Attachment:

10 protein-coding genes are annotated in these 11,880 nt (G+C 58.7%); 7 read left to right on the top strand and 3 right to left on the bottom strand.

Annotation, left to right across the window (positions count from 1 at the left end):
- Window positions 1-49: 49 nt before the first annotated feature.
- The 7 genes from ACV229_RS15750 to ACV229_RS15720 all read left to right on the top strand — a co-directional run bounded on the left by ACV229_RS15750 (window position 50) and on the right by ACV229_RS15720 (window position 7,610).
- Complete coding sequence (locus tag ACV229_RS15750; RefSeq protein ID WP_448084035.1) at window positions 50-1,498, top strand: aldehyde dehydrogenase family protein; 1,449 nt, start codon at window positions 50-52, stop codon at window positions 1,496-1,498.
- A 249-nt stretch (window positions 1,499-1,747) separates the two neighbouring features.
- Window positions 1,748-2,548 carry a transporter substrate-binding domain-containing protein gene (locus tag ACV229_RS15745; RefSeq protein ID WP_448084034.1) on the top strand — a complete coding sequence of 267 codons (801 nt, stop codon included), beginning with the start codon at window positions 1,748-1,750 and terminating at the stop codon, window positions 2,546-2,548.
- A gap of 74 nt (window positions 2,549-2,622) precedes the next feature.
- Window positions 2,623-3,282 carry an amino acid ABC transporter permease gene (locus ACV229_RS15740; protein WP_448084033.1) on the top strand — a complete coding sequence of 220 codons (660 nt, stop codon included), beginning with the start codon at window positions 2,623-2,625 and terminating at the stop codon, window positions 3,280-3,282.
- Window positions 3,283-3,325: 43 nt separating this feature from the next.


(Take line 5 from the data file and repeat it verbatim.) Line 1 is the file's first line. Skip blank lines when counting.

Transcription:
- Complete coding sequence (locus tag ACV229_RS15750; RefSeq protein ID WP_448084035.1) at window positions 50-1,498, top strand: aldehyde dehydrogenase family protein; 1,449 nt, start codon at window positions 50-52, stop codon at window positions 1,496-1,498.